Deleuze on the Dancefloor

Electronic music is not just for our ears or our heads. Talking about electronic music, we can’t forget about the DJ, dancers, and dancefloor that create a field of possibilities and enter into a network of relations with and beyond the intentions of the original producer. Not all, but much electronic music is made to be experienced in relation and movement, not as a live performance of pre-existent material for people sitting in their seats, but as active creation, a rhizome of sound and silence, gesture, movement, and becoming.The territory of the dancefloor deterritorializes the everyday—parks, abandoned buildings and warehouses, neighborhood blocks, rooftops.

Mixing records with tracks spanning time and genre, the DJ becomes spontaneous composer through selection and alteration, one track becomes another–one wonders, how did we get here–the music transforming intensive bodies in time, the shapes of bodies in movement affected by and affecting each other, their shapes and responses changing the form of the music to come, the record’s groove and the groovers. The tracks are different, there is repetition in the beats, and it is never the same, the constant addition creates lines of flight and escape.

“The most important musical phenomenon that appears as the sonorous compounds of sensation become more complex is that their closure or shutting off (through the joining of their frames, of their sections) is accompanied by a possibility of opening onto an ever more limitless plane of composition…musical beings are like living beings that compensate for their individuating closure by an openness created by modulation, repetition, transposition, juxtaposition” (Deleuze, Percept, Affect, and Concept 190).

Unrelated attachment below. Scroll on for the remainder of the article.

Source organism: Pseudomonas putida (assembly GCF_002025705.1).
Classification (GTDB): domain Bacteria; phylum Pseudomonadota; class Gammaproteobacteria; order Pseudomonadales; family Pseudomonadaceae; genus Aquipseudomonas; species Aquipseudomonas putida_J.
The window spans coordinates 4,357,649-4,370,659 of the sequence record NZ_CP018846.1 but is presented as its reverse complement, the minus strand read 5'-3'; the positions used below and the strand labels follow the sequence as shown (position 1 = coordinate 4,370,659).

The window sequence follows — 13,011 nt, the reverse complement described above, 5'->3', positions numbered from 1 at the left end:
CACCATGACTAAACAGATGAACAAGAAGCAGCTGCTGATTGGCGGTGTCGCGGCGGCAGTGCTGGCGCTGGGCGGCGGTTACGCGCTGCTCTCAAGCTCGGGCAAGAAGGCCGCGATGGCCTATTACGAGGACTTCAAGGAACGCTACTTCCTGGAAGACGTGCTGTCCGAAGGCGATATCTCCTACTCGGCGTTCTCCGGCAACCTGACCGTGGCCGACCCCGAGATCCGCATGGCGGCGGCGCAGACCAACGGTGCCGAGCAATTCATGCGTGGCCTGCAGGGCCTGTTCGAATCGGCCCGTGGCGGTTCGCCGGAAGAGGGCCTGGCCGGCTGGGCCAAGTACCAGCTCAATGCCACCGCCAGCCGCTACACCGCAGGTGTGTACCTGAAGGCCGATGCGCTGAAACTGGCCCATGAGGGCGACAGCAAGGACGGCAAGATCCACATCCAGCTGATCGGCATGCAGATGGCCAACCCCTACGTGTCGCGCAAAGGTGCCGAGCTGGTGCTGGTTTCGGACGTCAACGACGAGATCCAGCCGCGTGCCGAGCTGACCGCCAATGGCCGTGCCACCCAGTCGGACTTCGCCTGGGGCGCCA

The dance is not the physical representation of the music, but becomes music as music becomes the dance. Turning lights reflect from a sphere covered in mirrored squares, washing over bodies, faces, and walls—changing the shapes of these surfaces, the shape of the reflections changed by the surface they light.

This bloc of sensations lasts for its eternity. Everything is transformed. And transformed again. From Keith Haring’s, Dance: “…things that I was seeing in dances and literally putting them right into the work…[the break dancers] knew, when they saw it, right away what it was…Movement as painting. Painting as movement. The physical reality of the world as we know it is motion. Motion itself=movement. What I am proposing, or what I am practicing for myself, is a body of work that is in constant motion. Never “final,” never finished.” A modern artist has to produce images…however, the elements of chance, and magic, and spirit cannot be sacrificed in this quest.”

Deleuze’s is a philosophy of living, creating, and we find it at work in moving life in living spaces.

 

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